The shield and buckler is presumably some kind of military equipment; Rashi identifies it as a special type of shield that surrounded the person on four sides; my grandmother explained it as a shield and an additional piece of equipment that held the shield secure (“you buckle it on”) but we’ve determined she’s unreliable. Google says “buckler” is a medieval word, so whatever the ancient Israelites were using, it probably wasn’t that particular middle French instrument of warfare. Whatever it is precisely, it resonates as the warrior’s protection from the danger of the arrow that flies by day in v5, although birds might also have reason to fear arrows.
The references to pestilence (v3, 6), terror (v5), and destruction (v6) are all, according to Rashi, references to demons. My grandmother, who hadn’t consulted Rashi, said it was sickness. A lot of things can be pestilential, as we know. Whatever their origin, demonic or natural, these things to fear are there night and day, in the depths of darkness and in the glare of noonday. In other words, all the time.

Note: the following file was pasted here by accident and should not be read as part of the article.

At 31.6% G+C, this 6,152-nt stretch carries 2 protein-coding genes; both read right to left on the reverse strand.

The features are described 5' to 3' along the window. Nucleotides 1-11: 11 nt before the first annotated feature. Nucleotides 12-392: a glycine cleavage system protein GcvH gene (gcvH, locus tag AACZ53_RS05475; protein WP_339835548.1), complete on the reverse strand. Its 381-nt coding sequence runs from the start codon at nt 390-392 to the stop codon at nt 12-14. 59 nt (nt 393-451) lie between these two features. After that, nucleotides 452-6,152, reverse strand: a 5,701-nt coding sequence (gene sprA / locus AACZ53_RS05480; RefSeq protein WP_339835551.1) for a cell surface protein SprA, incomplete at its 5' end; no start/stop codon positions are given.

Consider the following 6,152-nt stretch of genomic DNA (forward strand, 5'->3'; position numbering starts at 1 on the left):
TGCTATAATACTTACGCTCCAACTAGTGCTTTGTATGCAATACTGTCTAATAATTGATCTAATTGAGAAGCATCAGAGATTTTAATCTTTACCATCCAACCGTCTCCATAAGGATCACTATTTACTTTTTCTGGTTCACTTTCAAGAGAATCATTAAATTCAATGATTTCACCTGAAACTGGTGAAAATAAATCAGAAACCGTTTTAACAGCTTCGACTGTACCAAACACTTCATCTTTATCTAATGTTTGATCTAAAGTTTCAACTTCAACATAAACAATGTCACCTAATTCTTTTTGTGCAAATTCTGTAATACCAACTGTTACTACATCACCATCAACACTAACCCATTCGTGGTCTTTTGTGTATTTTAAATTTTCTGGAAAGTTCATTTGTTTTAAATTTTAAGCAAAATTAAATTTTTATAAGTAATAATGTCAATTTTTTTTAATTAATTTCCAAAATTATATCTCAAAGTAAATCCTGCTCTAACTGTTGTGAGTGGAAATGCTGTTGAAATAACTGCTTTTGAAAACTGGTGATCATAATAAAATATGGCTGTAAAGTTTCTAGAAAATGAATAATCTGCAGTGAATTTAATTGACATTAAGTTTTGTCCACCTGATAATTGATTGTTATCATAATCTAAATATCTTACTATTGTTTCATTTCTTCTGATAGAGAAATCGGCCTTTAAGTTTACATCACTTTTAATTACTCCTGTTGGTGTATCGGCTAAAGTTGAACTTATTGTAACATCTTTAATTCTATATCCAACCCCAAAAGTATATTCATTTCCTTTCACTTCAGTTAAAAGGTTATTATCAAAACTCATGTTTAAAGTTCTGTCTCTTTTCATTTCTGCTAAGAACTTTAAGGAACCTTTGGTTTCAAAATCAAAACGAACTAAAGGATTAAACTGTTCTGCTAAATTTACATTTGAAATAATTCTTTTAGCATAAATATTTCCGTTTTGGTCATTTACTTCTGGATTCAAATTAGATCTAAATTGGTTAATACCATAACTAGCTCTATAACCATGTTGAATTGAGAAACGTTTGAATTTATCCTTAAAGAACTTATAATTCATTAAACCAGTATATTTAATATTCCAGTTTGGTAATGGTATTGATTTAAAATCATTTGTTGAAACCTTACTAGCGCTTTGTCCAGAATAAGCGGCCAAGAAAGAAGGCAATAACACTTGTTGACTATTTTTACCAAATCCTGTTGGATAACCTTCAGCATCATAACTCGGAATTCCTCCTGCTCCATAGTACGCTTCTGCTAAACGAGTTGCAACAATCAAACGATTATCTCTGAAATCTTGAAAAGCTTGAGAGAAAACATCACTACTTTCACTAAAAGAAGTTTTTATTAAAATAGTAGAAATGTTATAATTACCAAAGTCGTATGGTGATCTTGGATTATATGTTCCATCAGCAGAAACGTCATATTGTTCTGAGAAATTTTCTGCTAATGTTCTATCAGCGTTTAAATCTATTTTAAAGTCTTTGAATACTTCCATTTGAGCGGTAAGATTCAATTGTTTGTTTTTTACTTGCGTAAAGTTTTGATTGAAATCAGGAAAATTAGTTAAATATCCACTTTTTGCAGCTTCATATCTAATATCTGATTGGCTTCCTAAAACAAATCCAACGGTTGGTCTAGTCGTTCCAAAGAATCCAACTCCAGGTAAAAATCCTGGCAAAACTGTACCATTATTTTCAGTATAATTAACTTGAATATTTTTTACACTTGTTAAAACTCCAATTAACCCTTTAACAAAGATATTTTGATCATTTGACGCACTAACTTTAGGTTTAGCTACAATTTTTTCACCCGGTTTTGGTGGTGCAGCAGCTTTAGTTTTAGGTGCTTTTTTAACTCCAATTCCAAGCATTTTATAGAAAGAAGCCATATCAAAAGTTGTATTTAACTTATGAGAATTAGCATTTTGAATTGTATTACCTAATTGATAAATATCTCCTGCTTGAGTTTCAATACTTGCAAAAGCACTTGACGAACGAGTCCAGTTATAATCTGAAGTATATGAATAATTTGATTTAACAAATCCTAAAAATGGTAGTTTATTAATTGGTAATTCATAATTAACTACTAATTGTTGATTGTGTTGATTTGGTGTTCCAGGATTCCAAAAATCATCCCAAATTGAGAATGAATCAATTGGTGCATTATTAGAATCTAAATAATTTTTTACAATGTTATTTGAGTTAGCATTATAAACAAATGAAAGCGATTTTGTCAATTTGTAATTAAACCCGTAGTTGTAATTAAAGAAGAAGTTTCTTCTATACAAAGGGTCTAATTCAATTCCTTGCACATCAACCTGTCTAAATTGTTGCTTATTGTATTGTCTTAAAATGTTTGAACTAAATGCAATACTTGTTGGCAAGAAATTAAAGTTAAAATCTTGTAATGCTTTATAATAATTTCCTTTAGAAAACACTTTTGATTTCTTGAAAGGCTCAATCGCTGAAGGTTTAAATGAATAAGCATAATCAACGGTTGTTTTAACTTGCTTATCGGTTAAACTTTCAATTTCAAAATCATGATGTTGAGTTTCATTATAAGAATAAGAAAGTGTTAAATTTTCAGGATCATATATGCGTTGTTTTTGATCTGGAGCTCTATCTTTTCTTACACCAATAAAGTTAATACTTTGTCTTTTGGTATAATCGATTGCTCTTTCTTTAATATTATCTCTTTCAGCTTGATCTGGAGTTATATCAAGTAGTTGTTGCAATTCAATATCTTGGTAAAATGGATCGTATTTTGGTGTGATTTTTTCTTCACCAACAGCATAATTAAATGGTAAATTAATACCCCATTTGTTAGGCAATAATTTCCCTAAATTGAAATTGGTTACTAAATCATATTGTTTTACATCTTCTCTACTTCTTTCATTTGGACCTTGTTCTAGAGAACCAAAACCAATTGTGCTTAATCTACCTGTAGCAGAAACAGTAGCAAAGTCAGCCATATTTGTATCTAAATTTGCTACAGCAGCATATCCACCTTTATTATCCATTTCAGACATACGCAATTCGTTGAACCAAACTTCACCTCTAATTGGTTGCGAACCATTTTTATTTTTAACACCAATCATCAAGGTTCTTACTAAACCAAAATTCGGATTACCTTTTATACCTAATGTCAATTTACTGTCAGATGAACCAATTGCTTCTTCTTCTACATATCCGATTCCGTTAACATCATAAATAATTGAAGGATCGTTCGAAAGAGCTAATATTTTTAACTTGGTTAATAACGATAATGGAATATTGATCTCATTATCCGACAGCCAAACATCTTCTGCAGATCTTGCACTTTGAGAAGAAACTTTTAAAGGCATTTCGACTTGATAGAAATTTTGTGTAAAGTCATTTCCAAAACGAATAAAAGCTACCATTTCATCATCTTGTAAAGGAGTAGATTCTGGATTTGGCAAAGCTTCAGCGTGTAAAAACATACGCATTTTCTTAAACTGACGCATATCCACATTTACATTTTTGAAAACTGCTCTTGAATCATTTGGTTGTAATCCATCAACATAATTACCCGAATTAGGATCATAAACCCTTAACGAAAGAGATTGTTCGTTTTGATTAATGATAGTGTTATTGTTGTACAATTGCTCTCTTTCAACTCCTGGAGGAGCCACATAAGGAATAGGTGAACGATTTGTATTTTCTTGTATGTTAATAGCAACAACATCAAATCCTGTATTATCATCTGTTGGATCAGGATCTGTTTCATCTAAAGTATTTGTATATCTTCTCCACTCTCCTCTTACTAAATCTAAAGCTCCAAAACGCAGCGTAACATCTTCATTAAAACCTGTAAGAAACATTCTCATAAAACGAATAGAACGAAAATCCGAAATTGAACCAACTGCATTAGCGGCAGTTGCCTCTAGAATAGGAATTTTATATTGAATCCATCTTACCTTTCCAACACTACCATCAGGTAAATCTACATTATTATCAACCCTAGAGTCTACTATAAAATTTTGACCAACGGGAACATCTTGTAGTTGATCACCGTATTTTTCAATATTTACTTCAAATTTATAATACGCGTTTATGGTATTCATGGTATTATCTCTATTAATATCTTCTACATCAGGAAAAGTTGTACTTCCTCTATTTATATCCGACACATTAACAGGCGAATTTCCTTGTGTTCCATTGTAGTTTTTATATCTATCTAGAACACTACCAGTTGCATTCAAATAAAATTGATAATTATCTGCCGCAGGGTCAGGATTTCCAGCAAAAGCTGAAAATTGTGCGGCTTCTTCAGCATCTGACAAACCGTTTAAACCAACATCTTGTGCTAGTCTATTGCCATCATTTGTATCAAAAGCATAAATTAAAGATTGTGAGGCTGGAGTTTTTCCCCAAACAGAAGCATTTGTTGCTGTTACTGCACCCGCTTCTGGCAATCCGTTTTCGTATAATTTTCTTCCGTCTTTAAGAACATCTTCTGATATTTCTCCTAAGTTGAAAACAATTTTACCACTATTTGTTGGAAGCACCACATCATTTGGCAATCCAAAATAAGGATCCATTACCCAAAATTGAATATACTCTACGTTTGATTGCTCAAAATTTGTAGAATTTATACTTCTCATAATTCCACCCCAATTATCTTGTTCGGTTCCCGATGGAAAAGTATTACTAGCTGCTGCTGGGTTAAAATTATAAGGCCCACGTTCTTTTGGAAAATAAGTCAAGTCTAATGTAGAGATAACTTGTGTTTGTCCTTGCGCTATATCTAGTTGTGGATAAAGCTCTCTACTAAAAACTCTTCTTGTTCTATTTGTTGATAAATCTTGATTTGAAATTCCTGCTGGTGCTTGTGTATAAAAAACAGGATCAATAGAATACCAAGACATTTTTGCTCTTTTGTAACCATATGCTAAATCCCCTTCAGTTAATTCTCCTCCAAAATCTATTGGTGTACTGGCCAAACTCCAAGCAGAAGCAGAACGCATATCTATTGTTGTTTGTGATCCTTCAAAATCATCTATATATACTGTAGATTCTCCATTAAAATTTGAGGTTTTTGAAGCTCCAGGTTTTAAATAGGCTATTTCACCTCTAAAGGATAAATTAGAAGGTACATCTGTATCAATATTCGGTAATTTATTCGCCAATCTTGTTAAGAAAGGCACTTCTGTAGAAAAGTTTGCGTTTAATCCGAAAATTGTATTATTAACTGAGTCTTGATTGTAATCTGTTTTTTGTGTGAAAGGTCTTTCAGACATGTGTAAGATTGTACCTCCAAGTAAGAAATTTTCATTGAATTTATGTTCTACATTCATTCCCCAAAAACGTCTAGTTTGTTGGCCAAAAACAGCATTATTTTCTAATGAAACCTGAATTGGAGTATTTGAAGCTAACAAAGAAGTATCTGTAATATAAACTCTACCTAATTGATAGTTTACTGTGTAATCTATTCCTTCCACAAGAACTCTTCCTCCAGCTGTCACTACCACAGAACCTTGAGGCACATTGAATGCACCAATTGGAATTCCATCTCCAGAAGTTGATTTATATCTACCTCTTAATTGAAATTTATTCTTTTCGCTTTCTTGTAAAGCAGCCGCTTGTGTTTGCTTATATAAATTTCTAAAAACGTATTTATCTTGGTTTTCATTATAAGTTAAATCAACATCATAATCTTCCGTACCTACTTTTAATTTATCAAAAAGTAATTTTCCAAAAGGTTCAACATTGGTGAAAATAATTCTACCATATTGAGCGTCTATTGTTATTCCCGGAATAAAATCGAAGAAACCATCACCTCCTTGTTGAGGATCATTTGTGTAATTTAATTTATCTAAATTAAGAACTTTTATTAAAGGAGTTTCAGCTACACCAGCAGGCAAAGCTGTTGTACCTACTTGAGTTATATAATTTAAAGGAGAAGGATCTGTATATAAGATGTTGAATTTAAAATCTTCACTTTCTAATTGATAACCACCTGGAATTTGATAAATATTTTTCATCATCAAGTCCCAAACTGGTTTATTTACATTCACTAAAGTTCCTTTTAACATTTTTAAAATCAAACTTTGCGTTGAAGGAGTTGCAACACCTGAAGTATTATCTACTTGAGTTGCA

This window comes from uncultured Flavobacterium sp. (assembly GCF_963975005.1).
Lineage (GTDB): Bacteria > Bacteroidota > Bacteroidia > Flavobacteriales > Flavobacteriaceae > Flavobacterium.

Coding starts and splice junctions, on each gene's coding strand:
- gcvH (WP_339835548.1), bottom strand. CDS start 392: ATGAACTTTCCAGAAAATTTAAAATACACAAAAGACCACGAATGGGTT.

Everyone seems to read the thousands and ten thousands in v7 as the wicked in v8. In other words, the “you” being addressed here is surrounded and seriously outnumbered by the wicked.
Verses 11-13 are famous enough that Satan quotes them at Jesus in Matthew 4 & Luke 4. [Speaking of Jesus, Christian readers may want to let what we know about Jesus’ story inform our understanding of these verses. They evidently do not signify that the one who dwells in the shelter of the Most High will never experience crucifixion. Jesus’ response to Satan in the wilderness may even suggest that.]
God’s first person, direct, unambiguous promises in vv14-16 are, similarly, not promises of trouble-free experience, but of God’s presence in trouble, and of ultimate rescue, honor, and salvation.
Long life (v16), literally “length of days” or “long days,” is one of the explicit promises. If trouble is a battle we are in the thick of, this promise is encouraging – in much the same way, I suspect, as the way I take the fact that there are eight seasons of the Netflix series I’m watching as an unfailing promise that the main character will escape the peril in season 3. [Again, a Christian reader here may be inclined to think “eternal life would be long life.”]